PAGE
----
This CDKL5 research project is an amazing blessing and an opportunity to work with renowned Epileptologist, Dr. Frances Jensen, 2012 President of American Epilepsy Society and current Department Chair of Neurology at the University of Pennsylvania. Our efforts are to fund research with her laboratory as they diligently work to help find a way to stop seizures in CDKL5 affected children. The outcome of this has the potential to help more than just Harper and children with CDKL5 but all those who suffer with seizures regardless of the cause.
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Dr. Jensen currently is a Professor of Neurology and is Chair of the Department of Neurology at the University of Pennsylvania. She is a graduate of Cornell Medical College and did her neurology residency training at the Harvard Longwood Neurology Residency Program. Her research focuses on mechanisms of injury in the developing brain, with specific emphasis on age specific therapies for clinical trials development. She received a 2007 Director’s Pioneer Award from the NIH to explore the interaction between epileptogenesis and cognitive dysfunction. Dr. Jensen also was the recipient of the 2008 American Epilepsy Society Basic Science Research Award.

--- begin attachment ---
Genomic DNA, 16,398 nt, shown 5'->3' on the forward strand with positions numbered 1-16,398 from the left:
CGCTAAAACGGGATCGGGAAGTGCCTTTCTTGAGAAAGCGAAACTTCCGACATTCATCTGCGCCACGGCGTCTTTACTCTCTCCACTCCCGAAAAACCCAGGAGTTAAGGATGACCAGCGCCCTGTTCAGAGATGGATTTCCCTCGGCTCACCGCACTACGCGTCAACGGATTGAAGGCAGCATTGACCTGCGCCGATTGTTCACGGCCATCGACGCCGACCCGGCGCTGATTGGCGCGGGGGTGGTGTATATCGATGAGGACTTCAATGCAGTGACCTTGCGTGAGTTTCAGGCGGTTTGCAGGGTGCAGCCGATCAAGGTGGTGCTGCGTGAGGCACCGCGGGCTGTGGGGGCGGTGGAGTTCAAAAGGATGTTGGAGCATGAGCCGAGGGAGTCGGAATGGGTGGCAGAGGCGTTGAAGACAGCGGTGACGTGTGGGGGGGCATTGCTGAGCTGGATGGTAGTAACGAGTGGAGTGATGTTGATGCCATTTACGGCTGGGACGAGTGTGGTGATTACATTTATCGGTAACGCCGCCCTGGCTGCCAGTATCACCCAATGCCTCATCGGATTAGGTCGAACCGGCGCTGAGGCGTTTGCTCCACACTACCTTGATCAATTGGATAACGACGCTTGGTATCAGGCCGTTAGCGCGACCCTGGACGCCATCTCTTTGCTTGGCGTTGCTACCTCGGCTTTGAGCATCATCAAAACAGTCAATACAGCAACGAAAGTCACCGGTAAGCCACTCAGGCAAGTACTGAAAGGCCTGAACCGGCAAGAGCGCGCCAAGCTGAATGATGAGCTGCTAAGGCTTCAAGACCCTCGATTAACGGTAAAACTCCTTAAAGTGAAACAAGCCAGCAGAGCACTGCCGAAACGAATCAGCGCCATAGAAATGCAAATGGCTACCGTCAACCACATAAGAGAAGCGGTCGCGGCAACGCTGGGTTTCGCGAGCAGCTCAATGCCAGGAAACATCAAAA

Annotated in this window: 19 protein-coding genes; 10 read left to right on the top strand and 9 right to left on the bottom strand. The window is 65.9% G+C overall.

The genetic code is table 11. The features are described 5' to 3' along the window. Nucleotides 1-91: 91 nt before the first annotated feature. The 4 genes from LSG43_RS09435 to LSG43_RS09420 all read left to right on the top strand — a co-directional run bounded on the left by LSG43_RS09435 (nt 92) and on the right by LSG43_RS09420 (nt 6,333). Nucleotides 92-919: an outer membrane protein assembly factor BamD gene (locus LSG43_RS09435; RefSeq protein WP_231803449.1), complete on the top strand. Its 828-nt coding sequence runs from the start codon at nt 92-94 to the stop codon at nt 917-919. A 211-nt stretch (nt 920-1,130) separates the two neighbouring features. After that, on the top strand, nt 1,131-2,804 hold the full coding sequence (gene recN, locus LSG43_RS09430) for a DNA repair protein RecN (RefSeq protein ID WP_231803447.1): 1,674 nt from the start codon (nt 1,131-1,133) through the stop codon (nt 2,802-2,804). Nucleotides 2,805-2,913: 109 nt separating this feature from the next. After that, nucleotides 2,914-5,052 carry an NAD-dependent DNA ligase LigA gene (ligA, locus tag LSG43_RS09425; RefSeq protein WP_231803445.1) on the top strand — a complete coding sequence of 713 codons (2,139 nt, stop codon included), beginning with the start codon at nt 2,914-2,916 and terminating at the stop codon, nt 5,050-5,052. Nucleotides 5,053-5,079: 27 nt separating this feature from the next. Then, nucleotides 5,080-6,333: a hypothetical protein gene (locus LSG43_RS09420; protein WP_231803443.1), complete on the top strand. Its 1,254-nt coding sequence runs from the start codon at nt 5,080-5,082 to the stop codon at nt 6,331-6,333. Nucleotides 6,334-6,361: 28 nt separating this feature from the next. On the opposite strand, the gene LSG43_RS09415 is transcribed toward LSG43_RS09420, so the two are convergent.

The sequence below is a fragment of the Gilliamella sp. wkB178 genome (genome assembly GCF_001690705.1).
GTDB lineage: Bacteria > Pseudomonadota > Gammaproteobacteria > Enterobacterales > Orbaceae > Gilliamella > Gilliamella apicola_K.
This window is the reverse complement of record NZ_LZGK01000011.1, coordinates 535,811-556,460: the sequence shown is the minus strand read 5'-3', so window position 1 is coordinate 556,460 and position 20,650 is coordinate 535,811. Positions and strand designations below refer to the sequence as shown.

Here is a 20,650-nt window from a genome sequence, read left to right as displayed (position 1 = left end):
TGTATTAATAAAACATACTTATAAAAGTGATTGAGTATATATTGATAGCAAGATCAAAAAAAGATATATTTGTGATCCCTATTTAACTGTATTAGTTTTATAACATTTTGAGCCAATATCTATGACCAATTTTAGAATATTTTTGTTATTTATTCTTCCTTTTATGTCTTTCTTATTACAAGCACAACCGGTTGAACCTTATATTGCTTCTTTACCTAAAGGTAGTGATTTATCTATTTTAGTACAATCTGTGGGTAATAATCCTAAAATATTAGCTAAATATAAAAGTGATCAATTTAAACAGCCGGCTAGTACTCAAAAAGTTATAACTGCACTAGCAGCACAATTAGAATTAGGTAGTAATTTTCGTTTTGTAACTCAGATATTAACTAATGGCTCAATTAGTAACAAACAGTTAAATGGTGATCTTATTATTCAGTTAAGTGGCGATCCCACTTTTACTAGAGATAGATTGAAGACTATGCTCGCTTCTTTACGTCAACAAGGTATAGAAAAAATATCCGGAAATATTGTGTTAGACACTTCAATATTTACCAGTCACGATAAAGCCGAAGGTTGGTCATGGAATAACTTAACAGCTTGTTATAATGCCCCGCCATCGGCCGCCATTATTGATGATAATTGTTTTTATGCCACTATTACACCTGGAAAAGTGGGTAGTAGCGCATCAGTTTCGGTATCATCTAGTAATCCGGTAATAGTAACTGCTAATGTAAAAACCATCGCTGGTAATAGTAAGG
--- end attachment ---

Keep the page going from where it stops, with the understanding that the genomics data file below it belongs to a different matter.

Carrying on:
Dr. Jensen served on a number of leadership boards including the Council for the Society for Neuroscience, the Executive Board of the American Epilepsy Society, member of the nominating committee at the American Neurological Association, is on Council at NICHD, and will be President of the American Epilepsy in 2012. In addition, she serves on the scientific advisory a number of charitable foundations for medical research.
Dr. Jensen has authored over 100 manuscripts on subjects to her research, has been continuously funded by NIH since 1987, and has trained numerous clinical and basic research who now hold independent faculty positions nationally and internationally. Dr. Jensen also is the sponsor of an FDA-approved IND for an ongoing multi-center clinical trial of a novel therapy for neonatal seizures, generated from basic research in her laboratory. She is also an advocate for awareness of the adolescent brain development, its unique strengths and vulnerabilities, as well as their impact on medical, social, and educational issues unique to teenagers and young adults.
For more information on Dr. Jensen, her research and her laboratory please visit the following: